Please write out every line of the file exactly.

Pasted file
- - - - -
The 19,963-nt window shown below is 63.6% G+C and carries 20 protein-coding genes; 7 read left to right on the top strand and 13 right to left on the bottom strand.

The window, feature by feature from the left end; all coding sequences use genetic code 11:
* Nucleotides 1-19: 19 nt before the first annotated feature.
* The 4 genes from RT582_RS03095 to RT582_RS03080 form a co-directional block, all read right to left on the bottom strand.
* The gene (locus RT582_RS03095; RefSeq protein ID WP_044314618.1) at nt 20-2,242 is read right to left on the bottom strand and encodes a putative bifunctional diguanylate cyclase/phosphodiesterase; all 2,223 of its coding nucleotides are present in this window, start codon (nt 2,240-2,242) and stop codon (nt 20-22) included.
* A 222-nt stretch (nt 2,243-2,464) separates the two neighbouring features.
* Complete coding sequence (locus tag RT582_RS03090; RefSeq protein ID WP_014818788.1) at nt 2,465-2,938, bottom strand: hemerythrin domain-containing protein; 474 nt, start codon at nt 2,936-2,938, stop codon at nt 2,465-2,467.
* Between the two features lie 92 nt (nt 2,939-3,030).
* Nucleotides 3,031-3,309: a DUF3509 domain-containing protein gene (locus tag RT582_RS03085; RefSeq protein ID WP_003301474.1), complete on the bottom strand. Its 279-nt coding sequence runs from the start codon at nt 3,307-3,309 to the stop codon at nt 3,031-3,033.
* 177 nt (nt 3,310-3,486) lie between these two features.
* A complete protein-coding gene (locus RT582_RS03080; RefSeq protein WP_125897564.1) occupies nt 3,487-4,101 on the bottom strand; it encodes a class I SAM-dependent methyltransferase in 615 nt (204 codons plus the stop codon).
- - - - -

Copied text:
The 19,963-nt window shown below is 63.6% G+C and carries 20 protein-coding genes; 7 read left to right on the top strand and 13 right to left on the bottom strand.

The window, feature by feature from the left end; all coding sequences use genetic code 11:
* Nucleotides 1-19: 19 nt before the first annotated feature.
* The 4 genes from RT582_RS03095 to RT582_RS03080 form a co-directional block, all read right to left on the bottom strand.
* The gene (locus RT582_RS03095; RefSeq protein ID WP_044314618.1) at nt 20-2,242 is read right to left on the bottom strand and encodes a putative bifunctional diguanylate cyclase/phosphodiesterase; all 2,223 of its coding nucleotides are present in this window, start codon (nt 2,240-2,242) and stop codon (nt 20-22) included.
* A 222-nt stretch (nt 2,243-2,464) separates the two neighbouring features.
* Complete coding sequence (locus tag RT582_RS03090; RefSeq protein ID WP_014818788.1) at nt 2,465-2,938, bottom strand: hemerythrin domain-containing protein; 474 nt, start codon at nt 2,936-2,938, stop codon at nt 2,465-2,467.
* Between the two features lie 92 nt (nt 2,939-3,030).
* Nucleotides 3,031-3,309: a DUF3509 domain-containing protein gene (locus tag RT582_RS03085; RefSeq protein ID WP_003301474.1), complete on the bottom strand. Its 279-nt coding sequence runs from the start codon at nt 3,307-3,309 to the stop codon at nt 3,031-3,033.
* 177 nt (nt 3,310-3,486) lie between these two features.
* A complete protein-coding gene (locus RT582_RS03080; RefSeq protein WP_125897564.1) occupies nt 3,487-4,101 on the bottom strand; it encodes a class I SAM-dependent methyltransferase in 615 nt (204 codons plus the stop codon).